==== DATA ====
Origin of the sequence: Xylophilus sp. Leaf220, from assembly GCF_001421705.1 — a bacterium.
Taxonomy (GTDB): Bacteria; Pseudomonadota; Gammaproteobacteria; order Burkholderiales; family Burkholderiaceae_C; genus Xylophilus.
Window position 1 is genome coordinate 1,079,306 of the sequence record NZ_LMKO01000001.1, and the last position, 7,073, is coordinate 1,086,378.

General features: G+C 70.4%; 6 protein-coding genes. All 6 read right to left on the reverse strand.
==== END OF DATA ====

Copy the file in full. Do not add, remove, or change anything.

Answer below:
Origin of the sequence: Xylophilus sp. Leaf220, from assembly GCF_001421705.1 — a bacterium.
Taxonomy (GTDB): Bacteria; Pseudomonadota; Gammaproteobacteria; order Burkholderiales; family Burkholderiaceae_C; genus Xylophilus.
Window position 1 is genome coordinate 1,079,306 of the sequence record NZ_LMKO01000001.1, and the last position, 7,073, is coordinate 1,086,378.

General features: G+C 70.4%; 6 protein-coding genes. All 6 read right to left on the reverse strand.